Being one of the biggest bands in the world, TV On the Radio have little room for error. If they release an inaccessible album they can quickly drop from the mainstream spotlight. This might explain why singer/guitarist Kyp Malone decided to explore his earthier sounds with his side project Rain Machine, rather than forcing them upon his super group. At first glimpse, Rain Machine sounds no different than TVOTR, but as the self-titled album unravels, it becomes quickly apparent that Kyp is the band’s George Harrison, willing to experiment with Middle-Eastern instrumentation and move toward more tribal horizons.
Stripped down – this musical term, often over-used by music critics, fits perfectly in this case (call me a hack if you must). The drum machine has been stashed away in favor for tambourines, hand claps, and jingle bells. The lack of a pulsing beat in the music helps make Kyp more down to earth, but at the same time, makes the music seem less significant and quaint. It still features the signature TVOTR “double guitar lead” falsetto vocals, but the music is atmospheres away from Thin Lizzy’s stadium sound. The album sounds like it could have been performed in your living room, although its trippy vibe may require a quick trip to Target for throw pillows and bean bags.
Even the guitars, although often drenched in overdrive, seem to meander in a jumbled faze, fingers sliding up and down the fret board in search of a melody. “Driftwood Heart” is the best example of the album as a whole, being a five minute mess of banjos, mandolins, and the soft “oohing” and “ahhing” of a ghostly choir.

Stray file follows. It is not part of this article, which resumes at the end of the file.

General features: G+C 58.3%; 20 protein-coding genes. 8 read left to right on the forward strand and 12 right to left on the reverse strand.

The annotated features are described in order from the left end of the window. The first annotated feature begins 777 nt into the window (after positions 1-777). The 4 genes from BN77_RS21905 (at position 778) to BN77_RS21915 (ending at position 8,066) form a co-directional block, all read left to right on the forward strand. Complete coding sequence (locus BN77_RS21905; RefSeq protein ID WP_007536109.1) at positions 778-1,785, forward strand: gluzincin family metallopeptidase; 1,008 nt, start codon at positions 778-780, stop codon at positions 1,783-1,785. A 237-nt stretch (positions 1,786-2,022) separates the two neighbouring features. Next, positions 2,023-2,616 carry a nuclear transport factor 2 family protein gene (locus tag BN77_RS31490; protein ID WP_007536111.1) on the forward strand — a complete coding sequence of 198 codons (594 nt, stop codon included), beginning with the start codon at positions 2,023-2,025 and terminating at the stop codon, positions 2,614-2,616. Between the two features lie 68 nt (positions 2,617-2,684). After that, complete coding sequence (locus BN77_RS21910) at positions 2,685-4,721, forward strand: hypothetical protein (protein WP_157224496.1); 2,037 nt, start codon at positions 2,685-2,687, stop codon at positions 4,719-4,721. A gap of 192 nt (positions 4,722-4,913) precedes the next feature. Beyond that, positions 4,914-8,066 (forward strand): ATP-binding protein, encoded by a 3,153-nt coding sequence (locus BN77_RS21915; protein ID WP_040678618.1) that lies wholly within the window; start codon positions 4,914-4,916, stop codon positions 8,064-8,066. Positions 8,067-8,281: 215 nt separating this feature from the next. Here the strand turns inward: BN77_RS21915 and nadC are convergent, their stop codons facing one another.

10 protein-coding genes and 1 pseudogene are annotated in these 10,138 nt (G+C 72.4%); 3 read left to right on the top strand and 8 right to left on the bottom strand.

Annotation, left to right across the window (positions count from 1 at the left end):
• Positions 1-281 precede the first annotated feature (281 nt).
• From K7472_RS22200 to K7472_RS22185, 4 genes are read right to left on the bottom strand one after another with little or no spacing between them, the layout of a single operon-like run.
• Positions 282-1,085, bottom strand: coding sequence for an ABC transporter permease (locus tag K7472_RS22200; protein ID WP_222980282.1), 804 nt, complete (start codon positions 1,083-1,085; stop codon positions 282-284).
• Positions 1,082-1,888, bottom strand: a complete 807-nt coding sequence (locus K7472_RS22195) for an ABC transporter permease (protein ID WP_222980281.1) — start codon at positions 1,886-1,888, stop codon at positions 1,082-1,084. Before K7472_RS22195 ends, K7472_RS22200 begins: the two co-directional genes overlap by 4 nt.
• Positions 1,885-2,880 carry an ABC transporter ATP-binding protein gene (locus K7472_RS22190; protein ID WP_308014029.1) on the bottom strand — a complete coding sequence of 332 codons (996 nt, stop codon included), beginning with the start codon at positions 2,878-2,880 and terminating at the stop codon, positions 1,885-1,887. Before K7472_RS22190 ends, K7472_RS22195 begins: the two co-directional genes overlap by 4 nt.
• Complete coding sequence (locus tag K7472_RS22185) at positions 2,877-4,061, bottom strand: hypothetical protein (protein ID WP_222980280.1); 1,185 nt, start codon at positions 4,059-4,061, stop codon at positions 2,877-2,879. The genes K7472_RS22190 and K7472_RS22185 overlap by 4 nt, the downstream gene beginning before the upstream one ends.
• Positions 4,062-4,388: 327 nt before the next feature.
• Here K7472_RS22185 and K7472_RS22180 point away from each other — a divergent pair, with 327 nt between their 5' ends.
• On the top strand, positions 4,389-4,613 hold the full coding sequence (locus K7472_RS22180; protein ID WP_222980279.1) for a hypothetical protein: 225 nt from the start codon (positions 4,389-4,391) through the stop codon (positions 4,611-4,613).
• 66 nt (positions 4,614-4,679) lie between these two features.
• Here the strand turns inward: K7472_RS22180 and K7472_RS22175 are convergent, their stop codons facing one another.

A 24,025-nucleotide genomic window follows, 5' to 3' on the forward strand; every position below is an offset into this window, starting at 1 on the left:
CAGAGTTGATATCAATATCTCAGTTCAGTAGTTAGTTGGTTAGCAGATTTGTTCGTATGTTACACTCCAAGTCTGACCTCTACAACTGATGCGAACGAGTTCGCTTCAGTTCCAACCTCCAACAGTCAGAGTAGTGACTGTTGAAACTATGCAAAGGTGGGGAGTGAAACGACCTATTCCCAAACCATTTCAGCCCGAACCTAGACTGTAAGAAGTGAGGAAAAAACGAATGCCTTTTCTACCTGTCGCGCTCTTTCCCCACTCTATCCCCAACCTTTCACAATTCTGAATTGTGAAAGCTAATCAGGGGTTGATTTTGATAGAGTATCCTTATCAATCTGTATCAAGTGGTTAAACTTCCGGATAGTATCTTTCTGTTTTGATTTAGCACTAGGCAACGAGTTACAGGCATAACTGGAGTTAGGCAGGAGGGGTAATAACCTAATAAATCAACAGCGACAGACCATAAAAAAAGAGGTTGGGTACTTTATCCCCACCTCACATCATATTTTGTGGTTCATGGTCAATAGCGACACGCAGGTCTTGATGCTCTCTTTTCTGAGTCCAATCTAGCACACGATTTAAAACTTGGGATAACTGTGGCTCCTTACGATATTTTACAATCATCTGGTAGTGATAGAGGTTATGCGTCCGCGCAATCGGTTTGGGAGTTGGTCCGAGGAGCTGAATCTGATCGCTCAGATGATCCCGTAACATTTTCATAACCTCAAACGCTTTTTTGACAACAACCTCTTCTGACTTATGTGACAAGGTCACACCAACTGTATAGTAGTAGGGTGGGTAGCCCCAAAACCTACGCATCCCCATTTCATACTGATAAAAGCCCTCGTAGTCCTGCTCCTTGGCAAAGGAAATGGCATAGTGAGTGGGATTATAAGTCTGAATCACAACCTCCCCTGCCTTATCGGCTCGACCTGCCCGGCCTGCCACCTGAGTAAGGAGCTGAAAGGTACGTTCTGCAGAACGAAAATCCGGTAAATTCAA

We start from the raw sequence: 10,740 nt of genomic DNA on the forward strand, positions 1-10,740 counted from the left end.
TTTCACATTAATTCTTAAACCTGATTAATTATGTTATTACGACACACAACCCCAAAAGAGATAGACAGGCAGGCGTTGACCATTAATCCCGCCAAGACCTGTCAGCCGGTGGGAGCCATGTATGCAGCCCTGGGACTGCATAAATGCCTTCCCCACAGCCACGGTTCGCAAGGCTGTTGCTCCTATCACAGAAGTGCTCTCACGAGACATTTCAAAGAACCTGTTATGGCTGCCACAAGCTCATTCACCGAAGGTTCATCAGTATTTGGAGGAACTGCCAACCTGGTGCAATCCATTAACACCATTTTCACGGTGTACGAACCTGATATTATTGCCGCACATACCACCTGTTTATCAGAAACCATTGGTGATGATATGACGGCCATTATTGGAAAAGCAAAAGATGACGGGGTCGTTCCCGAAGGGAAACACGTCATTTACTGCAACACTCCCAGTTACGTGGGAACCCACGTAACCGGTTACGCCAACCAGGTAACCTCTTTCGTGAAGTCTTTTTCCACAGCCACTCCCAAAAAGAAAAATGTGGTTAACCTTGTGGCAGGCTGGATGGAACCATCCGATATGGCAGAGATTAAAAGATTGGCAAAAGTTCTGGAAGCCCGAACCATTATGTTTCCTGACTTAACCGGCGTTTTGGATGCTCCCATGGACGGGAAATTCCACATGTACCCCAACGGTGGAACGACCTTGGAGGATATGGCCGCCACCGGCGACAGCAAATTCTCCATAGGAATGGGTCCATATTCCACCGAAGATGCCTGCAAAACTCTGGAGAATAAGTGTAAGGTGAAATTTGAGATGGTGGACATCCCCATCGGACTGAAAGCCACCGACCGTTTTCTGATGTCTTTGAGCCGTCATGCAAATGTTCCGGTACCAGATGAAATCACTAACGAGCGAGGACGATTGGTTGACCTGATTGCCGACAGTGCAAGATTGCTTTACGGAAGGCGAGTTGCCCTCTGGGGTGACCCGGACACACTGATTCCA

On the first half of the album, Rain Machine balance the jangley with the more modern stylings beautifully, presenting a basic, soilly sound that works wonderfully. Unfortunately, songs like “Winter Song”, “Desperate Bitch”, and “Love Won’t Save You” take the sound too far. Each of them is over eight minutes of the band trying to find a melody that never takes shape. By the time you reach the end of the album, you are tapping out. It’s just too much – too lost, too droning, too whiney. While you’ve got to respect the band for following its muse, you wish that the album had more songs like “New Last Name” and “Give Blood” from start to finish.
Despite all its flaws and extravagant rambling, Rain Machine has a simple charm to it. It isn’t going to change the world. The songs aren’t on worldly topics that TVOTR tackle. No, Kyp doesn’t use Rain Machine to send any big messages. Instead, he sings borderline filthy lyrics like “I tried to change my name to Big Fag” or “You could have the fattest cock or the sweetest pussy.” But in the end, maybe Kyp is making a bigger statement than I give him credit because amidst a recession, there is no better endowment to invest in than the one in your pants.